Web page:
Since the launch of the Global Polio Eradication Initiative (GPEI) in 1988, the global incidence of poliomyelitis has fallen by nearly 99 %. From a situation where wild type poliovirus was endemic in 125 countries across five continents, transmission is now limited to regions of just three countries – Pakistan, Afghanistan and Nigeria. A sharp increase in Pakistan’s poliomyelitis cases in 2014 prompted the International Health Regulations Emergency Committee to declare the situation a “public health emergency of international concern”. Global polio eradication hinges on Pakistan’s ability to address the religious, political and socioeconomic barriers to immunisation; including discrepancies in vaccine coverage, a poor health infrastructure, and conflict in polio-endemic regions of the country. This comprises focusing on the historical and contemporary challenges facing Pakistan’s polio eradication programme and the impact of conflict and insecurity, and sheds light on strategies to combat vaccine hesitancy, engage local communities and build on recent progress towards polio eradication in Pakistan.
Pakistan’s polio eradication programme has come under international scrutiny due to its position as the main driver of global wild poliovirus spread in recent years. This is rooted in financial and organisational deficits, as well as active conflict and insecurity, which has resulted in the persistent failure of effective immunisation campaigns and SIAs to reach all areas of the country.
Two types of vaccine protect against polio: oral poliovirus vaccine (OPV) and inactivated poliovirus vaccine (IPV). Poliomyelitisis a crippling and potentially deadly infectious disease. It is caused by the poliovirus. The virus spreads from person to person and can invade an infected person’s brain and spinal cord, causing paralysis (can’t move parts of the body).
Most people who get infected with poliovirus (about 72 out of 100) will not have any visible symptoms. About one out of four people with poliovirus infection will have flu-like symptoms that may include—sore throat, fever, tiredness, nausea, headache, stomach pain. These symptoms usually last two to five days then go away on their own.
A smaller proportion of people with poliovirus infection will develop other more serious symptoms that affect the brain and spinal cord: paresthesia, meningitis, paralysis or weakness in the arms, legs, or both, occurs in about one out of 200 people with poliovirus infection
Paralysis is the most severe symptom associated with polio because it can lead to permanent disability and death. Between two and 10 out of 100 people who have paralysis from poliovirus infection die because the virus affects the muscles that help them breathe.
Even children who seem to fully recover can develop new muscle pain, weakness, or paralysis as adults, 15 to 40 years later. This is called post-polio syndrome. People with the paralytic infection are considered to have polio only.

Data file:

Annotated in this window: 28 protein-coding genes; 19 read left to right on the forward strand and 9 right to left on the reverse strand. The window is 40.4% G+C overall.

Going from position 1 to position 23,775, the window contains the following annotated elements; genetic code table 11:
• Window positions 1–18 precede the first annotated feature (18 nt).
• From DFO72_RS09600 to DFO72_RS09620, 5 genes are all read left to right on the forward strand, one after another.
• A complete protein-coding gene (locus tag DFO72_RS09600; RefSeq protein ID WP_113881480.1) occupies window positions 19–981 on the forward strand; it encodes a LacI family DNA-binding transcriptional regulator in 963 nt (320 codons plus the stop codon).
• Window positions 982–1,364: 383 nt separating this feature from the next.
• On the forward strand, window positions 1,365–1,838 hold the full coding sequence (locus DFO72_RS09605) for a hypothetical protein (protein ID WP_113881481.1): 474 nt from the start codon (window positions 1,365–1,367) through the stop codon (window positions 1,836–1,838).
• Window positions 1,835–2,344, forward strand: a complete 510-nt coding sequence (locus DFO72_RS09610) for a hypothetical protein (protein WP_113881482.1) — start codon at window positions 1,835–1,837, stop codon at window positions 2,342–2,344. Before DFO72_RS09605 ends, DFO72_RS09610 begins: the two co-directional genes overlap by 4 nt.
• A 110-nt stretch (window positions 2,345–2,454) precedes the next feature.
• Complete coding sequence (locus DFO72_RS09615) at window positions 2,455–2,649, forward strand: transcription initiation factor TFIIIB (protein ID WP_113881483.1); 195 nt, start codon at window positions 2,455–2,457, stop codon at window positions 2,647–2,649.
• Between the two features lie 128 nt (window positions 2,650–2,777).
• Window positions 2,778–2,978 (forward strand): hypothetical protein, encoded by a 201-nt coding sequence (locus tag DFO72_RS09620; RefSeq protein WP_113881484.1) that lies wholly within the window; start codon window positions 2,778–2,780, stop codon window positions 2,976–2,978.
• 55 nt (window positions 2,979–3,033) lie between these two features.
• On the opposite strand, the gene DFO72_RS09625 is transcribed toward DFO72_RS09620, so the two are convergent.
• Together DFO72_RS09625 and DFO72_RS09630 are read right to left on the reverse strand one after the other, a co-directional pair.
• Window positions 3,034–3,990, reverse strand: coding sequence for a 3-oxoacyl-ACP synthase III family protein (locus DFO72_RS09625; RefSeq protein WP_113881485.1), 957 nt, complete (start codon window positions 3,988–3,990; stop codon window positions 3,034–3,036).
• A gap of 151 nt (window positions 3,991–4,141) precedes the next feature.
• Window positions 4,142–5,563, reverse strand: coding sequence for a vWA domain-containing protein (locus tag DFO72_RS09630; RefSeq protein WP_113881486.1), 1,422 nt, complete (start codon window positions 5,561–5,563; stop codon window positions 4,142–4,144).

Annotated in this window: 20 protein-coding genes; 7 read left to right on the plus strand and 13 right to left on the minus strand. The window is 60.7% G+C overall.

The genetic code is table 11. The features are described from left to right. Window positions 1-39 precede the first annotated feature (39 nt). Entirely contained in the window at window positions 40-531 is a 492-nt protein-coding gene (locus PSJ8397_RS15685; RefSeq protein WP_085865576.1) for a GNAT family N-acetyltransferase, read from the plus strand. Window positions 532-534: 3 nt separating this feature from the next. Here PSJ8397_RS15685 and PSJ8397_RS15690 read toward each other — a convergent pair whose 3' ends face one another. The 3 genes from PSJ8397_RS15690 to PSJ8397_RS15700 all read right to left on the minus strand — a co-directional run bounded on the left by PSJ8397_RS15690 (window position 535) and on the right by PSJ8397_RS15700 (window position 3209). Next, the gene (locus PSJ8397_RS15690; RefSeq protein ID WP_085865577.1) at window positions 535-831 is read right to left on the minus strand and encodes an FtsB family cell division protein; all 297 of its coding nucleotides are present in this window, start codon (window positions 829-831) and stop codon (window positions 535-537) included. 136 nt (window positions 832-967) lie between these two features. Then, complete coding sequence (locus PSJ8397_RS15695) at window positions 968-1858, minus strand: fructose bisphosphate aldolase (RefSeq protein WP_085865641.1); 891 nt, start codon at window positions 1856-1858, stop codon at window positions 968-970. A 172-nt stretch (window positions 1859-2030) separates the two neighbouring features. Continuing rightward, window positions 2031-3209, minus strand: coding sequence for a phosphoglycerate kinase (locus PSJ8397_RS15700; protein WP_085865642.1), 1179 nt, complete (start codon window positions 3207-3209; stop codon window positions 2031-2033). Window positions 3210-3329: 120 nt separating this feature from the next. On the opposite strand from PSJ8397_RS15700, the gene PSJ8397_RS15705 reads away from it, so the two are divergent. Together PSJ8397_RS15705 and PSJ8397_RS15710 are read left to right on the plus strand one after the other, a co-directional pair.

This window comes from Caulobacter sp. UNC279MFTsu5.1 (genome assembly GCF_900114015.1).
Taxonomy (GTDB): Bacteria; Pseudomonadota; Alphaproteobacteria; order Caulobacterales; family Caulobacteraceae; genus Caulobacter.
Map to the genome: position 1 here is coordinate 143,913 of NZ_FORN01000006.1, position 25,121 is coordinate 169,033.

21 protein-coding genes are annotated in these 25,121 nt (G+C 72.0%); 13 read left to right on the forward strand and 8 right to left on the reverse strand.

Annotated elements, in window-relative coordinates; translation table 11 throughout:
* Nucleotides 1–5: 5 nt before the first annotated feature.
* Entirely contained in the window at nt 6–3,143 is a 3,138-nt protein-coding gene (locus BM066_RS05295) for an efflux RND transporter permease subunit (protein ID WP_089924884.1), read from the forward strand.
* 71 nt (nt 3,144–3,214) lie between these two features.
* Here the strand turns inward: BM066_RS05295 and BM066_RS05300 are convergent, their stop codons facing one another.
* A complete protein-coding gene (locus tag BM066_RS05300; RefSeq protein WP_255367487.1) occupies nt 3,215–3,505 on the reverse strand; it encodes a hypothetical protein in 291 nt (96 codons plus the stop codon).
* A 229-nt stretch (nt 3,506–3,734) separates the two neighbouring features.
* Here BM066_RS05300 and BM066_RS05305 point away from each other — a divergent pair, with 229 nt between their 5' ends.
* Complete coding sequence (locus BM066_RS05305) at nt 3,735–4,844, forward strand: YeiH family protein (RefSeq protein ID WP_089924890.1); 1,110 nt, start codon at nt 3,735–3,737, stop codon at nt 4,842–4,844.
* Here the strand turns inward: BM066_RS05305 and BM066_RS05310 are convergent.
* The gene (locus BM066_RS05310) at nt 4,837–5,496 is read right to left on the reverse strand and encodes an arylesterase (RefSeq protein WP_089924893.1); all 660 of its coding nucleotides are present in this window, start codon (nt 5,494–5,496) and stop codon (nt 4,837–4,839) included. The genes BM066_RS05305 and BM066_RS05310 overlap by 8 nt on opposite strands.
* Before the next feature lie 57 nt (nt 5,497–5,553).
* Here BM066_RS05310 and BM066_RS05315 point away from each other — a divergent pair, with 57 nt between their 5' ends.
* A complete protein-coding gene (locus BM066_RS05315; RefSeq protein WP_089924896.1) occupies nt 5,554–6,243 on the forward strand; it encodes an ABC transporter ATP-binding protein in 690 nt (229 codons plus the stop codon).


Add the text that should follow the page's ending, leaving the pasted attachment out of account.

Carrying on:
Poliovirus only infects humans. It is very contagious and spreads through person-to-person contact. The virus lives in an infected person’s throat and intestines. It enters the body through the mouth and spreads through contact with the faeces of an infected person and, though less common, through droplets from a sneeze or cough. You can get infected with poliovirus if you have faeces on your hands and you touch your mouth. Also, you can get infected if you put in your mouth objects like toys that are contaminated with faeces.
An infected person may spread the virus to others immediately before and about one to two weeks after symptoms appear. The virus can live in an infected person’s faeces for many weeks. It can contaminate food and water in unsanitary conditions. People who don’t have symptoms can still pass the virus to others.
Polio vaccine protects children by preparing their bodies to fight the polio virus. Almost all children (99 children out of 100) who get all the recommended doses of vaccine will be protected from polio.
The best way to protect against polio is to get the polio vaccine, also called IPV (or inactivated poliovirus vaccine). Doctors recommend all children get the vaccine.
Pakistan is the most populous country in the WHO’s Eastern Mediterranean Region and one of the least developed, with a large population of approximately more than 200 million people including 30 million children under five years old and 70.2 million children under 15 years old, making it critical to polio eradication efforts.
There is a strong correlation between low immunisation completion and negative socioeconomic factors, in addition to conflict, such as illiteracy, poverty and difficulty accessing community health and immunisation services. Pakistan faces all of these challenges coupled with a difficult geography, from the Himalayan mountain range and glaciers of the north to the harsh terrain of Balochistan in the south, contributing to poor public health delivery. Additionally, less than 2 % of the Gross National Product (GNP) is spent on healthcare.
There are concerns regarding OPV efficacy. There is also vaccine hesitancy. Cultural issues such as the presence of all-male vaccinator teams when the mother is alone, or when family or community elders have not given consent for vaccination have also been cited as important barriers to immunisation in some communities. In spite of conflict, militancy and the multitude of challenges facing Pakistan’s polio eradication campaign, the annual number of polio cases has declined by more than 90 % since 1994. Conflict and insecurity in KP and FATA led to a dramatic rise of reported paralytic polio cases in Pakistan.
However, different strategies can improve the polio eradication campaign like: strengthening Pakistan’s health infrastructure; community engagement and education; prioritising vaccination in polio-endemic regions and by adhering to global health policies.